Meet the Staff: Samantha Junker

Name: Samantha Junker 

Samantha with our Anatolian Shepard dog

Department: Carnivore Keeper

Hometown: 29 Palms, California

Animals you train: Jaguar, Malayan Tiger, African Wild dogs, Anatolian Shepherd

Favorite Animal:  Hippos!  Here at the Houston Zoo, I love the African Wild Dogs.

Special Interests/Hobbies: My time is consumed by my baby!  When I’m not running around I like to read and swim.  I am also a closet comic junkie.  I love everything Marvel! 

Education/Training:  Bachelor of Science degree majoring in Zoology with a minor in History from UC Santa Barbara

Previous Institutions: One of my first jobs was a Zoo Camp counselor at the Santa Barbara Zoo.  I also worked there as a keeper in the bird department.  I was able to work with raptors (birds of prey) at the Alabama Wildlife Rehabilitation Center.

Length of time at Houston Zoo:  2 ½ years in hoofstock and 3 ½  years in carnivores. 

Quote:  “Animals are not our brothers; they are not our subordinates, either.  They are another nation, caught up just like us in the complex web of time and life.” – Henry Beston

Advice to anyone wanting to enter the zoo field: You need experience to get experience – so volunteer!  Be willing to work the jobs that not many other people want.  Get a degree, it will help you go further.  Zoos are starting to require a Bachelor’s degree.

Best animal story:  It was one of those very cold days and I was cleaning out Capybara enclosure.  It was so cold that I didn’t really want to make the trek out to the staff room to take my break.  I just hunkered down in the barn with a heater and took my break between the Capybaras.  That was the best break I’ve ever taken. 

Why I like this department:  I work with some of the best people there are.  We are a very close knit team and it is a very positive environment to work in.

How to Capture an Amphibian Call

Last Friday, Houston Zoo Conservation Staff accompanied an enthusiastic HZI volunteer and Rice graduate student, Cassidy Johnson, and her father, J. Johnson, to their families amazing 2,500 acre property to set up recording devices to capture the calls of amphibians, and hopefully, the elusive and rare Houston toad!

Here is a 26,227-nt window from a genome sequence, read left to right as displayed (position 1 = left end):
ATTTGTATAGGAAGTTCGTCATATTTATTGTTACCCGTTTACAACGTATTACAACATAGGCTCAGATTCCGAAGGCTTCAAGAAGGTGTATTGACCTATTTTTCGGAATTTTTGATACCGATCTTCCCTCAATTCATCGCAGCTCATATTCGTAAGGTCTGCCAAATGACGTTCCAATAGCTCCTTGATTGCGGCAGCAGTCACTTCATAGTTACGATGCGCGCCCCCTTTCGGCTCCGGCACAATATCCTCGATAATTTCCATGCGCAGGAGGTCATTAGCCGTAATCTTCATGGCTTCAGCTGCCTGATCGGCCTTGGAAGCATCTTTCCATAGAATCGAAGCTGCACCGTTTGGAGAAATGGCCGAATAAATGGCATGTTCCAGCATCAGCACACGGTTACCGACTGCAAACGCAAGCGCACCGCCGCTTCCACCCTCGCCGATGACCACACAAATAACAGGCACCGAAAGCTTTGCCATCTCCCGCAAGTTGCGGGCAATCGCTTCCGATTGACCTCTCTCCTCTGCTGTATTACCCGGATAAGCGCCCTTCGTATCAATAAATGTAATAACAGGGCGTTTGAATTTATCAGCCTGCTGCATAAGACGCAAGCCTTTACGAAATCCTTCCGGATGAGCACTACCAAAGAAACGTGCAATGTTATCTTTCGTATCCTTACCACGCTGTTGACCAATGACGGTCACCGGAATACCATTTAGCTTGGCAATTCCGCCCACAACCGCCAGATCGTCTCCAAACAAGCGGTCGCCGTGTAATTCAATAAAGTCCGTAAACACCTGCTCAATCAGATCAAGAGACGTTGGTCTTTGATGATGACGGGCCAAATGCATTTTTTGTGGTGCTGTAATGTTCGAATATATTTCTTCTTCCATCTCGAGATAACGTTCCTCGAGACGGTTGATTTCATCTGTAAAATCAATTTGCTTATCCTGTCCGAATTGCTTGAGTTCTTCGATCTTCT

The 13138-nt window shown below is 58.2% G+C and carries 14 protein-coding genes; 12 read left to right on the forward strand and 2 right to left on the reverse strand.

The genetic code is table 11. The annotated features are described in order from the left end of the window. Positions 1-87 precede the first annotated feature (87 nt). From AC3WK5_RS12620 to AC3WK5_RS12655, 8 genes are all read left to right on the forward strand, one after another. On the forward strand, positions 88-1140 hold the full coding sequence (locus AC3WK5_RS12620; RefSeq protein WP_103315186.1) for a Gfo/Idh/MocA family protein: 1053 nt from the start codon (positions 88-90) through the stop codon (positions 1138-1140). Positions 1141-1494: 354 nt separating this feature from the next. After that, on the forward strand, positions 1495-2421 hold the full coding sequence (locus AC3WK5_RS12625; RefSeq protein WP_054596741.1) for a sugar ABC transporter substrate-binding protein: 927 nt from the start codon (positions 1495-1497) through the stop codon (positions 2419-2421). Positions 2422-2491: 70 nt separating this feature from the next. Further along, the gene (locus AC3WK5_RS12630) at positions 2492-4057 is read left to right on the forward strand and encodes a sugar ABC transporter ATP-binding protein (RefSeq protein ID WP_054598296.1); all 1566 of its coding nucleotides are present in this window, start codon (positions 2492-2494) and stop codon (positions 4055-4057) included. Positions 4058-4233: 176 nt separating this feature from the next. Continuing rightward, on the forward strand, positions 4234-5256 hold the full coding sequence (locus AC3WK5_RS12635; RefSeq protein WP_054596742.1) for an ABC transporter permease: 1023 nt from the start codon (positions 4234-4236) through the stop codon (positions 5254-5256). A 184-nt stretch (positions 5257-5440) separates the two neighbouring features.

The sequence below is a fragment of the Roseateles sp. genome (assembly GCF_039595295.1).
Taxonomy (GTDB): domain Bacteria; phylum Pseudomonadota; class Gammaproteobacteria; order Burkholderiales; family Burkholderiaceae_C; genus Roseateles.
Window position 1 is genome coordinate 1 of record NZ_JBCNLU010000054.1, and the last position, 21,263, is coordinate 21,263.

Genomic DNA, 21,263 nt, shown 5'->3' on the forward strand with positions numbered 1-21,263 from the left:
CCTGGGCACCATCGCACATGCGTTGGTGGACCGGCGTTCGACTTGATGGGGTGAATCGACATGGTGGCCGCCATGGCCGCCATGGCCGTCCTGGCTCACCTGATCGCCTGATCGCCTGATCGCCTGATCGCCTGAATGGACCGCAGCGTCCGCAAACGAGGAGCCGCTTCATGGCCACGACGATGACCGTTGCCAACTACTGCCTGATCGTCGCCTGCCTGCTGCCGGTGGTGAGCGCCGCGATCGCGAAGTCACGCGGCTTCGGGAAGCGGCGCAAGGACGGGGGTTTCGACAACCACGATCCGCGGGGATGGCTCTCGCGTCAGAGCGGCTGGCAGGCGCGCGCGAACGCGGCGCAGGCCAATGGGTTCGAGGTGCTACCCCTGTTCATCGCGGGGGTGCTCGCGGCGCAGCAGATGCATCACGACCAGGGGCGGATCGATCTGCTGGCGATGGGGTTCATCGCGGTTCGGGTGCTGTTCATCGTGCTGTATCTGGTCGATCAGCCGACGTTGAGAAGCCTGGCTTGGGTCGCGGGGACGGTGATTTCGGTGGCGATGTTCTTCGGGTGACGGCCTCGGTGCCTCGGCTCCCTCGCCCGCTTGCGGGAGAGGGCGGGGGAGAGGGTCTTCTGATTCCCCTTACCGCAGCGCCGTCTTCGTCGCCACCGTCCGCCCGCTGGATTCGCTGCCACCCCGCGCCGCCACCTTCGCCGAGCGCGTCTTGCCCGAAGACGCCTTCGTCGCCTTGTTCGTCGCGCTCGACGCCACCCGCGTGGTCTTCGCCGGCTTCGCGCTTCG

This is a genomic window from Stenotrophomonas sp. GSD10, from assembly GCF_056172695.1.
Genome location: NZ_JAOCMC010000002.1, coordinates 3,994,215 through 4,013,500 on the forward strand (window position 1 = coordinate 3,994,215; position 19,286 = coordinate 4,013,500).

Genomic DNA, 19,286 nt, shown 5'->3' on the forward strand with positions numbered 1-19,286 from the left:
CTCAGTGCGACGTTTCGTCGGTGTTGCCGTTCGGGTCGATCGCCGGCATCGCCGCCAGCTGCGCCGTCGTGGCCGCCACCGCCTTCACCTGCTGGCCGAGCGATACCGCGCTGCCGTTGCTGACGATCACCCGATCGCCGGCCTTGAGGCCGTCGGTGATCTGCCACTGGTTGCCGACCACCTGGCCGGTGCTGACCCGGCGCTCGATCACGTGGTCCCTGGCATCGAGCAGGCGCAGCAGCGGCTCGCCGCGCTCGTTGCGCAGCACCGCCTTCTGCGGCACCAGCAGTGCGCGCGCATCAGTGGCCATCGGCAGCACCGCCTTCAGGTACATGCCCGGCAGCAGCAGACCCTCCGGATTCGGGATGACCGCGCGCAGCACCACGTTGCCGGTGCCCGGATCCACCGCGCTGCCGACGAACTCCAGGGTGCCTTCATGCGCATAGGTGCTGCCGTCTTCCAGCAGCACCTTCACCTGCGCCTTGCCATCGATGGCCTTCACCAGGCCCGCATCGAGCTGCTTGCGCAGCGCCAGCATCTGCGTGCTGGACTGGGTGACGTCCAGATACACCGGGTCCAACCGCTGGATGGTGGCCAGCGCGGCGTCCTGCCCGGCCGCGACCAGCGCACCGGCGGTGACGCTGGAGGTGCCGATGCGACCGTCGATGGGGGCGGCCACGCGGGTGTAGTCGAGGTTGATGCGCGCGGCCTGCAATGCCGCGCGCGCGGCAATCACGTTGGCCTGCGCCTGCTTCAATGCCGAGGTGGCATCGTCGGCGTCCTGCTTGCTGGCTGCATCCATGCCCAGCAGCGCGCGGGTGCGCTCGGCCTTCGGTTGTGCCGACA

The Johnsons and Amphibian Conservation Manager, Paul Crump, look over maps of the property to decide the best ponds to install the frog recording devices

Cassidy’s father came up with this impressive contraption himself. When an animal makes a noise (in this case, hopefully a frog) the recording device turns on and records the sound.

Cassidy and her father hike a “froglogger” up into a tree near a pond.

He can later download the files and hear what is hopping around his ponds! Bravo to the Johnsons for caring about amphibians on their property!

With a 2,500 acre property ATV’s are a must to get around from site to site. Did I mention it was 40 something degrees? It was freezing!

Time to ramble aimlessly…cute photo attached!

Yes, time to ramble aimlessly…

It does not happen often, but every once in awhile you get sent a random email with a random link to a random photo and it makes you think. I received one of those recently.

Staff here at the zoo and conservationists worldwide spend their entire careers trying to convince everyone else that wildlife and wildlife habitat have value. Maybe its economic, maybe it’s cultural, maybe it’s “just because” but they all have value and often we need to come up with reasons to prove why.

Intrinsic Value is one. Not in the business sense of true value and assets but in tangible and intangible factors. Intrinsic value is an ethical definition – wildlife should exist because they belong to something that makes them what they are. They have lives, emotions, communication, social interactions, family ties – not the same type we humans may understand, but they do have them nonetheless. Wildlife belongs on the landscape, as part of the landscape. They need to be supported for that reason alone.